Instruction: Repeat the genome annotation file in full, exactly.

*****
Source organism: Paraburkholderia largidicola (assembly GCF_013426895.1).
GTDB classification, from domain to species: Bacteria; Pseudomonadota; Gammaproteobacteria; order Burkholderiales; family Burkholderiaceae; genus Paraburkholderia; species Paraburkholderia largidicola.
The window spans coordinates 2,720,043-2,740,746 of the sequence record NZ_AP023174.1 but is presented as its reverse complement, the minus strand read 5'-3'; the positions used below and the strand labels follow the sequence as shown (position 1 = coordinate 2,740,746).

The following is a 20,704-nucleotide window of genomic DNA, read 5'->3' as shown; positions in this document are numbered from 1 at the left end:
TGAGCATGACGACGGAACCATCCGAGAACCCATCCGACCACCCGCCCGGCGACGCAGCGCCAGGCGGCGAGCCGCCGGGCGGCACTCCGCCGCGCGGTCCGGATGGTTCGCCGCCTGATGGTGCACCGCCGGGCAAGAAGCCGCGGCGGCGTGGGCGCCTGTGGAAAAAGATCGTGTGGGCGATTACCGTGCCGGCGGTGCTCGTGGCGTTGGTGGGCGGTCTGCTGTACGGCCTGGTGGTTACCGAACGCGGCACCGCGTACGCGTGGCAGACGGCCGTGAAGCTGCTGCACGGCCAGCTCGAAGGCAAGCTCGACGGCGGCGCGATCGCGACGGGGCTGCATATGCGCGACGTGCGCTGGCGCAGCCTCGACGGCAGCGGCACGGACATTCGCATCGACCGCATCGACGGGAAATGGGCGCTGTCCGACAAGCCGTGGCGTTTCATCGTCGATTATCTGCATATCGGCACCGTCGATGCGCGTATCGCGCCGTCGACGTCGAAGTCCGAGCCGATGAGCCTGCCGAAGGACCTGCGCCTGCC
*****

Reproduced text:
Source organism: Paraburkholderia largidicola (assembly GCF_013426895.1).
GTDB classification, from domain to species: Bacteria; Pseudomonadota; Gammaproteobacteria; order Burkholderiales; family Burkholderiaceae; genus Paraburkholderia; species Paraburkholderia largidicola.
The window spans coordinates 2,720,043-2,740,746 of the sequence record NZ_AP023174.1 but is presented as its reverse complement, the minus strand read 5'-3'; the positions used below and the strand labels follow the sequence as shown (position 1 = coordinate 2,740,746).

The following is a 20,704-nucleotide window of genomic DNA, read 5'->3' as shown; positions in this document are numbered from 1 at the left end:
TGAGCATGACGACGGAACCATCCGAGAACCCATCCGACCACCCGCCCGGCGACGCAGCGCCAGGCGGCGAGCCGCCGGGCGGCACTCCGCCGCGCGGTCCGGATGGTTCGCCGCCTGATGGTGCACCGCCGGGCAAGAAGCCGCGGCGGCGTGGGCGCCTGTGGAAAAAGATCGTGTGGGCGATTACCGTGCCGGCGGTGCTCGTGGCGTTGGTGGGCGGTCTGCTGTACGGCCTGGTGGTTACCGAACGCGGCACCGCGTACGCGTGGCAGACGGCCGTGAAGCTGCTGCACGGCCAGCTCGAAGGCAAGCTCGACGGCGGCGCGATCGCGACGGGGCTGCATATGCGCGACGTGCGCTGGCGCAGCCTCGACGGCAGCGGCACGGACATTCGCATCGACCGCATCGACGGGAAATGGGCGCTGTCCGACAAGCCGTGGCGTTTCATCGTCGATTATCTGCATATCGGCACCGTCGATGCGCGTATCGCGCCGTCGACGTCGAAGTCCGAGCCGATGAGCCTGCCGAAGGACCTGCGCCTGCC